Respect for Yourself.
Respect for Each Other.
The Sean O’Shea Foundation

When beloved La Jolla Yoga instructor Sean O’Shea was killed in a tragic car accident in 2007, the Yoga community mourned. Gatherings, vigils and memorials all resonated with the same sound…“We must continue his work.” Sean’s mother Gloria O’Shea heard the call. Transforming her grief into action, Gloria began the Sean O’Shea Foundation, an organization catering to “At-Risk” Youth in Title One Schools. The program took form with auspicious invocations and input from Sean’s closest friends and fellow yogis (including Matisa Flury, Tim Miller and Brian Ruiz). The goal was to empower youth with the fundamentals of evolution “Respect for Yourself. Respect for Each Other.”

The curriculum includes a seven-week in-school program of Yoga and nutrition. “The first week we bring in a slice of jicama and all the kids say ‘Eeewe what’s that?’” says Gloria. “But by the end of the course, they ask for more jicama.” A healthy foods buffet introduces students to organic fruits and vegetables and participants are taught how to read nutrition labels, substitute for fresh food choices and shop on a budget. The physical Yoga creates a sense of self, seemingly missing in many classrooms. Students are taught to look within themselves, a concept most are unfamiliar with. “The transformation is amazing,” exalts Gloria.

With eighteen participating schools in San Diego, The Sean O’ Shea Foundation seeks to broaden their reach to Los Angeles County. They are currently seeking a pilot school and teachers interested in participating in their program. To learn more about The Sean O’Shea Foundation, visit: or email: [email protected]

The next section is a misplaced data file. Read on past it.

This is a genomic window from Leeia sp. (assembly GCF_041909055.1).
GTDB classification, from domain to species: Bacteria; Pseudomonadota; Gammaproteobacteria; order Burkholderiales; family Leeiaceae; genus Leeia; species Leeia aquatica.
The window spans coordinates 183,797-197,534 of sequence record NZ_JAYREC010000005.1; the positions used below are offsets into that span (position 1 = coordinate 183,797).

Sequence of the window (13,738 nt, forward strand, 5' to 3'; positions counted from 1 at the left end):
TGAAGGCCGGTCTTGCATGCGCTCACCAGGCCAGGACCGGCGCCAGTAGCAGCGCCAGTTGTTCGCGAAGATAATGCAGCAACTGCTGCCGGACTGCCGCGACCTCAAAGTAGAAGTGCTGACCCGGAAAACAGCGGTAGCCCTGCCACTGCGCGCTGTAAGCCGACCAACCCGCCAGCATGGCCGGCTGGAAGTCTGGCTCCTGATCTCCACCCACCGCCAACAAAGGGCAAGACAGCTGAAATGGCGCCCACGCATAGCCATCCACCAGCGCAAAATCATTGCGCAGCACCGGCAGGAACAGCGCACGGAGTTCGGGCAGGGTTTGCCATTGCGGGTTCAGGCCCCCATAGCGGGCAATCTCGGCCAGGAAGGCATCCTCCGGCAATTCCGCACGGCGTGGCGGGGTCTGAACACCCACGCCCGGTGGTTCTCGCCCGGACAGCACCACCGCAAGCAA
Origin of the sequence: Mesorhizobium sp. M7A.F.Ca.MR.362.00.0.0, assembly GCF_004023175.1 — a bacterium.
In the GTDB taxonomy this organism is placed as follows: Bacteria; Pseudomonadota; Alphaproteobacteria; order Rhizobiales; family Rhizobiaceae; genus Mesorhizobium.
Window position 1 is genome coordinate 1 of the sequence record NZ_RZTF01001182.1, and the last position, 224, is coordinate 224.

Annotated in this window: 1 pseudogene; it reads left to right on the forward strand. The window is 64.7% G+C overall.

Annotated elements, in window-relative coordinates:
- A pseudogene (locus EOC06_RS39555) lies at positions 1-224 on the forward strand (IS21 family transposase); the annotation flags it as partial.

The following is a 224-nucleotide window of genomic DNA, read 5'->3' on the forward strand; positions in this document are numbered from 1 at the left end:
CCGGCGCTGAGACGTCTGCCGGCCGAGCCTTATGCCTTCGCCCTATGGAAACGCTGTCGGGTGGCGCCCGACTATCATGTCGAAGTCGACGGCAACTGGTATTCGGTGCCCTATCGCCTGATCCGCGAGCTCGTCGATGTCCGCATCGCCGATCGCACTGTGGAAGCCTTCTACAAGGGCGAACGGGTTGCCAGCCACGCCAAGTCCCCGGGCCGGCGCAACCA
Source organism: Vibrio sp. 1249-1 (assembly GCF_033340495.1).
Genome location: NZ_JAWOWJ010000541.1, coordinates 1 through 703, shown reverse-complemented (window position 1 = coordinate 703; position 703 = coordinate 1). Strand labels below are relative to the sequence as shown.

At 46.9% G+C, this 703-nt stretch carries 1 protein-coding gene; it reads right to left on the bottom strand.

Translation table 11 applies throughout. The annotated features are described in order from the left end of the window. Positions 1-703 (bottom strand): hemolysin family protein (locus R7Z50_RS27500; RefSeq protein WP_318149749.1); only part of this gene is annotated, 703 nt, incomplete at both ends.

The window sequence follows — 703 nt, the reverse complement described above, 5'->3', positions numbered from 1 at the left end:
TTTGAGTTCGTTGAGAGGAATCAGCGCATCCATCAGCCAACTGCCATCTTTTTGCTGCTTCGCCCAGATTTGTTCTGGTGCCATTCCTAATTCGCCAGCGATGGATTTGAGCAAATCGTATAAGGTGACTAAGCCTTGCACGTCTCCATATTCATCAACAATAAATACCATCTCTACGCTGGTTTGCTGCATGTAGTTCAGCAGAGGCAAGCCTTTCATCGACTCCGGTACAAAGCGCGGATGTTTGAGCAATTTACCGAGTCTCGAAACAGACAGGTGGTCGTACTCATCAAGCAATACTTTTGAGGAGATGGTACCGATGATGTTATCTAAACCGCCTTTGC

Say Yes Now: Ramana’s Garden

I am having an amazing day,” Dr. Prabhavati Dwabha exclaims, her voice filled with pulsating prana. “Our organization is called ‘Say Yes Now’ the whole thing is, the more you give, the more you get back, so you create a different reality for the world.” The reality for this former Angeleno is Ramana’s Garden, the orphanage and school she built in Northern India. “If I even tried to take responsibility for just one part of my day,” Dr. Dwabha pauses. “It’s just so clear it’s just happening through us.”


A Child From Ramana?s Garden

A Child From Ramana?s Garden


What began as one small medical clinic and primary school has blossomed into an orphanage for fifty-five destitute children as well as thirteen elementary and two junior high schools providing education, Yoga, hot lunch and medical treatment “The children just LOVE to practice Yoga.” They also get noted yogis visiting, for instance, Gurmukh Kaur Khalsa visits Ramana’s Garden annually. The students are impoverished youth from sixty-four rural villages, roadside dwellings, shanties and the pavement; their numbers seem to multiply daily. “When a three-year-old shows up at the gate, holding his infant brother, you just can’t turn them away.”


Children of Ramana?s Garden

Children of Ramana?s Garden


Having come from devastation beyond most Westerner’s understanding (including child prostitution and slavery), youngsters are encouraged to focus on the now. “For us, the whole idea is to build from the ‘Is-ness’” radiates Dr. Dwabha. “Oh, this happened, well, great, God thinks you have the strength. You make the difference.”

To help Dr. Prabhavati Dwaba make a difference, visit or email: [email protected].

Amy V. Dewhurst, can be seen in her seen on her self-produced series, VPTV at: She lives, loves and surfs in Venice, CA.

By Amy V. Dewhurst